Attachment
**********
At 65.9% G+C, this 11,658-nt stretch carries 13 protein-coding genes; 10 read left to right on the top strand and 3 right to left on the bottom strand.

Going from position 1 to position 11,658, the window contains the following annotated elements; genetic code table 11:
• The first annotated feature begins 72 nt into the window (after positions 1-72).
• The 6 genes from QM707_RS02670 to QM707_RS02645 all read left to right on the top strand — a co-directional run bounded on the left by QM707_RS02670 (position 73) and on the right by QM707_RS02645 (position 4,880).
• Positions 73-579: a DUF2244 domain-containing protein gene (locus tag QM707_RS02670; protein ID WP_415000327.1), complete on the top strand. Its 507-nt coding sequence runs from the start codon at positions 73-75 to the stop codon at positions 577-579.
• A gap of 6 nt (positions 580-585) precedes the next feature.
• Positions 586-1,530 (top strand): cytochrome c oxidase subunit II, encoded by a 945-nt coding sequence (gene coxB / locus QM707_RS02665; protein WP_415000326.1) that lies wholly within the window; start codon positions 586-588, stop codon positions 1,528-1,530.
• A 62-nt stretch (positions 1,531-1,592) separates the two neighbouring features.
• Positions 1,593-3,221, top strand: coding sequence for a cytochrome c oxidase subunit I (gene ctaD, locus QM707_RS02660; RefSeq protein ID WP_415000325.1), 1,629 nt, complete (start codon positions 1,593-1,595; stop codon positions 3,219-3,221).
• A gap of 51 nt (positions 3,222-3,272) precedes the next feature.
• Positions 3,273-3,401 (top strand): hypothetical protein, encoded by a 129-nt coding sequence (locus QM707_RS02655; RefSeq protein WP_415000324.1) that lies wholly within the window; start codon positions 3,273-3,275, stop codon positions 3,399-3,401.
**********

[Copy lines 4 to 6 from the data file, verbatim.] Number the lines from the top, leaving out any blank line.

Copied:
• The 6 genes from QM707_RS02670 to QM707_RS02645 all read left to right on the top strand — a co-directional run bounded on the left by QM707_RS02670 (position 73) and on the right by QM707_RS02645 (position 4,880).
• Positions 73-579: a DUF2244 domain-containing protein gene (locus tag QM707_RS02670; protein ID WP_415000327.1), complete on the top strand. Its 507-nt coding sequence runs from the start codon at positions 73-75 to the stop codon at positions 577-579.
• A gap of 6 nt (positions 580-585) precedes the next feature.